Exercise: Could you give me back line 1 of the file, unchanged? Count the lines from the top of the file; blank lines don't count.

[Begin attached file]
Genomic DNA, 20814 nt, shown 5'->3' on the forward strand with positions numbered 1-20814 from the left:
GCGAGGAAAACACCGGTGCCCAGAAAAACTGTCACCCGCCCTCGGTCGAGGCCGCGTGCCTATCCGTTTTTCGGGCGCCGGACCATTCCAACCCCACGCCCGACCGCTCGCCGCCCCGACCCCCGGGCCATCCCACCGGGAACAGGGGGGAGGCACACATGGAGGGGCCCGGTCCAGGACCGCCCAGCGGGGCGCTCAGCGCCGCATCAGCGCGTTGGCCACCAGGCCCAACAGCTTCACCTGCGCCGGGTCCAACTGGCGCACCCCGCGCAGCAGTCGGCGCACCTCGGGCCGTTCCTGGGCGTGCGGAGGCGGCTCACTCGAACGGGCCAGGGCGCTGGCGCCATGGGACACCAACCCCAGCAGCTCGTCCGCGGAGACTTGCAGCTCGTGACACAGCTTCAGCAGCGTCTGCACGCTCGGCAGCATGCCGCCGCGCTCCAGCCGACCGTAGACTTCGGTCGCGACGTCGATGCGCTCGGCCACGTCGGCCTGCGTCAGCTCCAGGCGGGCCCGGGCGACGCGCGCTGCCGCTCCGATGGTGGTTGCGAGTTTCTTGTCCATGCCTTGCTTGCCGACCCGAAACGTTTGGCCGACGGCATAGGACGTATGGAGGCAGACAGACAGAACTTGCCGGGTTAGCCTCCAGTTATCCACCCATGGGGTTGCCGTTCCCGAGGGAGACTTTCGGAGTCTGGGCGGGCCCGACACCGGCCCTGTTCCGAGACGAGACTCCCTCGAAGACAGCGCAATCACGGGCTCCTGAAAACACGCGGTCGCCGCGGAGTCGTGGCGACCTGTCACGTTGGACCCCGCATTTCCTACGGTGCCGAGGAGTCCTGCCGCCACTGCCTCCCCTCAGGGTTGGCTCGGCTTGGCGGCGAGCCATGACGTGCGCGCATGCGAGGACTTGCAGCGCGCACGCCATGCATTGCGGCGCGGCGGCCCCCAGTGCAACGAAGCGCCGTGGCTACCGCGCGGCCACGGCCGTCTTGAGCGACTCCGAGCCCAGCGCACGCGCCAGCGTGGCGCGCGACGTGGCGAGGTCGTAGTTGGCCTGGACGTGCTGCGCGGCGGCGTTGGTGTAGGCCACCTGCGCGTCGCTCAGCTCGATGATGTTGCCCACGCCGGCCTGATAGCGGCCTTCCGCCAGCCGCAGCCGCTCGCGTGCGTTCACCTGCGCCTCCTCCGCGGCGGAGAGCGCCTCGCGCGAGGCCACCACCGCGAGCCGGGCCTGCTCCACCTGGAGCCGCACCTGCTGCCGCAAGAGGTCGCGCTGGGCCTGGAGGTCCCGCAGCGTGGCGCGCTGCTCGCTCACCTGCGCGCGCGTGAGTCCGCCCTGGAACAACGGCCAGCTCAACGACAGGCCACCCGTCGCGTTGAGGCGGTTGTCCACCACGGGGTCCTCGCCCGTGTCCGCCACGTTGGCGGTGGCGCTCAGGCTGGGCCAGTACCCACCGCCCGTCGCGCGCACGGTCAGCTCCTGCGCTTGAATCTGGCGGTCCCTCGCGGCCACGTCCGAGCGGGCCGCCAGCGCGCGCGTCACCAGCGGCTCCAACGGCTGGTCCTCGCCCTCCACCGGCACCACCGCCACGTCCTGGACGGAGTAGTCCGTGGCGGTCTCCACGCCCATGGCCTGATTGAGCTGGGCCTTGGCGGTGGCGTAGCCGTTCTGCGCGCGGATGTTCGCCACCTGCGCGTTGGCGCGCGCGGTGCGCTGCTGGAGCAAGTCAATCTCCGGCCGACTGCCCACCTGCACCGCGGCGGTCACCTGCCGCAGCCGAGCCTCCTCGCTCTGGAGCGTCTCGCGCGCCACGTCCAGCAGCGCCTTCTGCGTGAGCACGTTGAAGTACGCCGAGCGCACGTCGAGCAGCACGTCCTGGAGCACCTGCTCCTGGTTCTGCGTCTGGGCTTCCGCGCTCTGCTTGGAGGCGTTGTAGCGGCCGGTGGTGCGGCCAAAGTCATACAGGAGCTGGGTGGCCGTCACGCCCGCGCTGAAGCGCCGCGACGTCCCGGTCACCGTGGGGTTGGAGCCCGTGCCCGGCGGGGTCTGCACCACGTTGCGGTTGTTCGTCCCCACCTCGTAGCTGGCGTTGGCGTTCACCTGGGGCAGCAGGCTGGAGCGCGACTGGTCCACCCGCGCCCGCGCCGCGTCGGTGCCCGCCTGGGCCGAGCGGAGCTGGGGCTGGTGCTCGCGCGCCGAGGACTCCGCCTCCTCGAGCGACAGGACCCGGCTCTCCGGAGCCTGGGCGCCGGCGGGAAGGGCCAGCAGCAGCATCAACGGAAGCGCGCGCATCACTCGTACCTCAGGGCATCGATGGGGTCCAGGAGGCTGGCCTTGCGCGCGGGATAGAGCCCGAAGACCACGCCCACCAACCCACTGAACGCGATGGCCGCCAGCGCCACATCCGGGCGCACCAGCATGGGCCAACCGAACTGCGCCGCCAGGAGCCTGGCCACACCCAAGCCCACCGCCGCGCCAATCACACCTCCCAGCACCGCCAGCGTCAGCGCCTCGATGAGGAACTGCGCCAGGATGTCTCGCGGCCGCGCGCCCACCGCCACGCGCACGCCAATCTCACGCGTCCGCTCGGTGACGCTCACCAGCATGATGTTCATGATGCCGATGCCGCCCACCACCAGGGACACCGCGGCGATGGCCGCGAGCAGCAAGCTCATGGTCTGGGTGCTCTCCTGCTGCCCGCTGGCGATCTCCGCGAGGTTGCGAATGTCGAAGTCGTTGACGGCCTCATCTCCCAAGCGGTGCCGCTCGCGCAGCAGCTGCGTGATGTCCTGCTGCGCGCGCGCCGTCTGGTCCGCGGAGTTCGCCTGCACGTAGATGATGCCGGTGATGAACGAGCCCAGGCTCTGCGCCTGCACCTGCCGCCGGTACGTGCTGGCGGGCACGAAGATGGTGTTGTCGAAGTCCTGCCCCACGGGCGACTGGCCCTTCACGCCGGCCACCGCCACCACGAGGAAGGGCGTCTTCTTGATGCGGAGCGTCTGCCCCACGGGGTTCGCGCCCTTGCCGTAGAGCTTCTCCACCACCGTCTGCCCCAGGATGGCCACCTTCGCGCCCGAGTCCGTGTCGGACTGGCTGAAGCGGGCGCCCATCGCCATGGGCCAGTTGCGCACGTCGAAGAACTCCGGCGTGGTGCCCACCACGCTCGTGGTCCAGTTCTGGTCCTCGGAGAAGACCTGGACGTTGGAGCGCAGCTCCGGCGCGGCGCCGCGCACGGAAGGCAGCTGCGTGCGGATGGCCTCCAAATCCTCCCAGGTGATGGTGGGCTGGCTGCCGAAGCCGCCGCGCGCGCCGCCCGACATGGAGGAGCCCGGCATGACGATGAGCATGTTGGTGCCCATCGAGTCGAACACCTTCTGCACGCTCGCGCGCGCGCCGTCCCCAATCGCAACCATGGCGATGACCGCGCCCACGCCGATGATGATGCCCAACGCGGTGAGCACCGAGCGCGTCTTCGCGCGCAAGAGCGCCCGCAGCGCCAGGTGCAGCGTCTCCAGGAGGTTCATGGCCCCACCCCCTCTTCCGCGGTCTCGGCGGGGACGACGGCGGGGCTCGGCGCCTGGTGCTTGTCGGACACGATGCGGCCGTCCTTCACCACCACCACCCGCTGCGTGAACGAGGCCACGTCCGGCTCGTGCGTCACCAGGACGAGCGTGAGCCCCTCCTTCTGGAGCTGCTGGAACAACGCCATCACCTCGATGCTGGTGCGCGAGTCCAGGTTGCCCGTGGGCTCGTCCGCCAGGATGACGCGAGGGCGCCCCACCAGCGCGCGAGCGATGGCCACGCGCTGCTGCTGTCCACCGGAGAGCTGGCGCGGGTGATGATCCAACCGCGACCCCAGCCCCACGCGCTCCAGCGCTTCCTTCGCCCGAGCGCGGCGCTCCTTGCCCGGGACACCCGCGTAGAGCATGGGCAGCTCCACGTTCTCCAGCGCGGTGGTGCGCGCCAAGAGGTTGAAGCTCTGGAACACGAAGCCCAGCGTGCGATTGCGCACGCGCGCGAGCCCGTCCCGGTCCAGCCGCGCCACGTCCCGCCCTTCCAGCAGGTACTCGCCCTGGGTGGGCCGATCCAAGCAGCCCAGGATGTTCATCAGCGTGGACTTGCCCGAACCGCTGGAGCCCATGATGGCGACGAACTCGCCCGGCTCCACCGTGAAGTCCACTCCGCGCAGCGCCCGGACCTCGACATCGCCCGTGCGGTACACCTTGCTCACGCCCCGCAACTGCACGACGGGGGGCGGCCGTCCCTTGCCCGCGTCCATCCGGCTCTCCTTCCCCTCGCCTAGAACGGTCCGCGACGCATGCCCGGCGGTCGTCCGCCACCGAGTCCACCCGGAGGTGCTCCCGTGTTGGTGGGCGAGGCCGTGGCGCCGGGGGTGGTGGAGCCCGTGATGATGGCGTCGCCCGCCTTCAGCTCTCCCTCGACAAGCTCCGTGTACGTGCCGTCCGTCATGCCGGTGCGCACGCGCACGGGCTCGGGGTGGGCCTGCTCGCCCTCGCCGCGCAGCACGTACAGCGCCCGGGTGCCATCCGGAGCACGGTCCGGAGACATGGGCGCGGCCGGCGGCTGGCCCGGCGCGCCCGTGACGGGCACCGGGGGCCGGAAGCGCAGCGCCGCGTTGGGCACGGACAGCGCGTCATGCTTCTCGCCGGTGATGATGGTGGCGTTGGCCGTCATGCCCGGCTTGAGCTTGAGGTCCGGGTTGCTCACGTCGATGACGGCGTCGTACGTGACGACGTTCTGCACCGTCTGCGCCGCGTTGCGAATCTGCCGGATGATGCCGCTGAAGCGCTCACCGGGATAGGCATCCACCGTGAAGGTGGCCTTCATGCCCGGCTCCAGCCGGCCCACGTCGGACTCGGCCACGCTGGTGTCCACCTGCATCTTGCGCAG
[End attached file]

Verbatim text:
Genomic DNA, 20814 nt, shown 5'->3' on the forward strand with positions numbered 1-20814 from the left: